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Ask Lane Your Own Question
Category: Social Security
Satisfied Customers: 12663
Experience:  Law Degree, specialization in Tax Law and Corporate Law, CFP and MBA, Providing Financial, Social Security & Tax advice since 1986
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I lost my husband November 1998..never remarried...I have a

Customer Question

I lost my husband November 1998..never remarried...I have a lifetime survivor benefit from his work with Federal Service...I would like to know if I am able to collect a portion of his social security...
JA: These retirement benefits are supposed to help us but they can be so complicated! The Retirement Expert will help you get the most benefits propertly. Is there anything else the Retirement Accountant should be aware of?
Customer: No...that is it..
Submitted: 9 months ago.
Category: Social Security
Expert:  Lane replied 9 months ago.

Hi. My name's Lane. I can help here.


Yes, you can. As long as (1) YOU never worked in a non-social security position (a state government system, local government - or federal government system such as civil service where no money was ever paid into social security), and


(2) He worked in a system that paid into social security for a least 40 quarters (10 years).


See this from Social Security here:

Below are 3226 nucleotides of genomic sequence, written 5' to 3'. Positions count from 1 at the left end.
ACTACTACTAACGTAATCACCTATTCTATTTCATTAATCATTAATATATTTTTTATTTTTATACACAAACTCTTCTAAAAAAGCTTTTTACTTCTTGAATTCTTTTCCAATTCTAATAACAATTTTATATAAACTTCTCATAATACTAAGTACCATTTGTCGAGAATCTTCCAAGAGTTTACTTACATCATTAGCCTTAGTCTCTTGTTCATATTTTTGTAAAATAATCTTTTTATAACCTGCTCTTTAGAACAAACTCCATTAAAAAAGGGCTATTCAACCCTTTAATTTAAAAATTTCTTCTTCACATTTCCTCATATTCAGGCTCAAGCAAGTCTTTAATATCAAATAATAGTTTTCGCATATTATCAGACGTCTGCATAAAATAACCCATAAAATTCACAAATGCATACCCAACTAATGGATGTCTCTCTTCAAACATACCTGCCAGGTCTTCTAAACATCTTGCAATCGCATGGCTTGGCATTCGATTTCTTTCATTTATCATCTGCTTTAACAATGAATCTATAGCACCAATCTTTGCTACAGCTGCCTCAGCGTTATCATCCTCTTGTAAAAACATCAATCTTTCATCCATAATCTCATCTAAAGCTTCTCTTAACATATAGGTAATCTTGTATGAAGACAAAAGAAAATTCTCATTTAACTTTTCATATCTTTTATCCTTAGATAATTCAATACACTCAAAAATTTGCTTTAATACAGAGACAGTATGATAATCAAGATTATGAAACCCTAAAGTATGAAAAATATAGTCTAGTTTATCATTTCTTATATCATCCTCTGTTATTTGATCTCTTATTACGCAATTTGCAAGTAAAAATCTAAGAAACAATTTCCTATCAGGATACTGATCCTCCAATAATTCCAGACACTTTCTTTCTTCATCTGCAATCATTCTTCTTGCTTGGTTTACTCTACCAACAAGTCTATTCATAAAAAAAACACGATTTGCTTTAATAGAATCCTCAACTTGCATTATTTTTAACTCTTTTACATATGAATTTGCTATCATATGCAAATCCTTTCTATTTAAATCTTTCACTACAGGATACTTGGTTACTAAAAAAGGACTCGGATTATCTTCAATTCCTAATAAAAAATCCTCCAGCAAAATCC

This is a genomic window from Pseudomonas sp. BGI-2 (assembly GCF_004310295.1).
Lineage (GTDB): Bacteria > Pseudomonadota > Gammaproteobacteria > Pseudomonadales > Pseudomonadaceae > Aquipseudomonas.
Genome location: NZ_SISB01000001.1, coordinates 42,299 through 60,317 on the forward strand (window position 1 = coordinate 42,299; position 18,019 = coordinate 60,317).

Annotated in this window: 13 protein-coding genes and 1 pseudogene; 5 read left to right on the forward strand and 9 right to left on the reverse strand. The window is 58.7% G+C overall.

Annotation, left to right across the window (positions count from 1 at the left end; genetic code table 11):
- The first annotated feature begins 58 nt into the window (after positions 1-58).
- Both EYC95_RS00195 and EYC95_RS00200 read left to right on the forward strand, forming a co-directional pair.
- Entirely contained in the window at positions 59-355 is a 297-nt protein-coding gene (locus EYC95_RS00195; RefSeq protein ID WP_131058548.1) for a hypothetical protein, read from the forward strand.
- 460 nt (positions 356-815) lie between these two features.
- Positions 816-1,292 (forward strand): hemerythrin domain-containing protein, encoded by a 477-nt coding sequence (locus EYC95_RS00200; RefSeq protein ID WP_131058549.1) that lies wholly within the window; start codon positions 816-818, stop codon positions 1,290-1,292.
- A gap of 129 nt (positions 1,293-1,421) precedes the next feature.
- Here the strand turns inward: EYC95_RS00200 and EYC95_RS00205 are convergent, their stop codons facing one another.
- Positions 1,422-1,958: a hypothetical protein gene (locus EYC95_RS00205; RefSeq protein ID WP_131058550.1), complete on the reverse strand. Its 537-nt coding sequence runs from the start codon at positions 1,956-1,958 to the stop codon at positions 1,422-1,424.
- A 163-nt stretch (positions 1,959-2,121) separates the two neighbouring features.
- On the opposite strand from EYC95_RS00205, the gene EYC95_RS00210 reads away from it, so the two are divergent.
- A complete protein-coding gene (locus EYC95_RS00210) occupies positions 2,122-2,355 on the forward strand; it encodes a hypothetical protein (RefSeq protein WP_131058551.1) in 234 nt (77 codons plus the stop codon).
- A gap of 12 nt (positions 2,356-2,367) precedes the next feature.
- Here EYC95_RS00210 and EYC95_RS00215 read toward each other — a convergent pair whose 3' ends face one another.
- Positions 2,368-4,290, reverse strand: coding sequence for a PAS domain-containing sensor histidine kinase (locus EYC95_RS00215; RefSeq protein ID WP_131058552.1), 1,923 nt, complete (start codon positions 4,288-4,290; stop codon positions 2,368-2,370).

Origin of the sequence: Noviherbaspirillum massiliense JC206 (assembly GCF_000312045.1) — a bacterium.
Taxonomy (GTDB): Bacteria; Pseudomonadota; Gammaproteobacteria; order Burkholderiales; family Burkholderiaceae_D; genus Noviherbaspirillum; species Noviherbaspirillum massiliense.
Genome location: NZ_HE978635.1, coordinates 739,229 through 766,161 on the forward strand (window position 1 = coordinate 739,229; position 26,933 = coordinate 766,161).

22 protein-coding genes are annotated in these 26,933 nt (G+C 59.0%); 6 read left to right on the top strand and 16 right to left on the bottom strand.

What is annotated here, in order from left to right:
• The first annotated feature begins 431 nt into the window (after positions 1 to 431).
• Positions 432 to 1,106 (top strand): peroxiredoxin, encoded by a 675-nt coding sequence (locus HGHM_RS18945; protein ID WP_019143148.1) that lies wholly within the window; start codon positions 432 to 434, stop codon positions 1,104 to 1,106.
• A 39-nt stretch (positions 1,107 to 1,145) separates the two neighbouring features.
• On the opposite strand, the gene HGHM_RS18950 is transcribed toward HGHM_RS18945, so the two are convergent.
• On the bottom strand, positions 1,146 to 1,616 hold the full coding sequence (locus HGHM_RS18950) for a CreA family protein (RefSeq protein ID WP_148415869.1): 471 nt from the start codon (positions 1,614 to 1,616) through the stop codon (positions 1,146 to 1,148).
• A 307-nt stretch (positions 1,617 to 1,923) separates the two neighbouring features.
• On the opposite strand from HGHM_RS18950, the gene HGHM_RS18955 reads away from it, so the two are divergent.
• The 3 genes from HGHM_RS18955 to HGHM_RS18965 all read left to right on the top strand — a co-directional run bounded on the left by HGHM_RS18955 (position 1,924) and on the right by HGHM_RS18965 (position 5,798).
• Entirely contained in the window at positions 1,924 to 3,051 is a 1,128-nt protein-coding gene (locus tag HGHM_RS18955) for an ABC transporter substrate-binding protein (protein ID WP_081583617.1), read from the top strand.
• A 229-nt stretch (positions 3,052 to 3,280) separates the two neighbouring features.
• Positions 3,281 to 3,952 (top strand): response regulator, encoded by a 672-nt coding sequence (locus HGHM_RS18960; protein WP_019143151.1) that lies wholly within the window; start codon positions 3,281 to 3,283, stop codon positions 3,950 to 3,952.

"These are examples of the benefits that survivors may receive:

  • Widow or widower, full retirement age or older -- 100 percent of the deceased worker's benefit amount;
  • Widow or widower, age 60 -- full retirement age -- 71½ to 99 percent of the deceased worker's basic amount;"


You'll need to apply for the survivor benefit.


By calling 1-***-***-****, you can use our automated telephone services to get recorded information and conduct some business 24 hours a day.Generally, you’ll have a shorter wait time if you call during the week after Tuesday.


If you'll call and tell the representative that you want to apply for the survivors benefit, they will tell you what documents you need (likely your birth certificate and your marriage certificate) and then either have you send that documentation to the local Social Security Field office OR (and I recommend this) set an appointment to take the documentation into the local office.


We've had cases where sending the documentation in, either resulted in a longer wait time OR the documents being lost.


If you DO prefer to call and then send the documents in, I'd recommend you use FedEx or Certified mail so that you'll have proof of delivery.

Expert:  Lane replied 9 months ago.

Please let me know if you have ANY questions at all, before rating me

But if this has helped, and you don’t have other questions, I would appreciate a positive rating (using those stars on your screen – and clicking submit)

That’s the only way JustAnswer will compensate me for the work here.



I hold a law degree, with concentration in Tax Law, Estate law & Corporate law, an MBA, with specialization in finance, a BBA, and CFP & CRPS designations, as well - I’ve been providing financial, Social Security/Medicare, estate, corporate, non-profit, and tax advice, since 1986.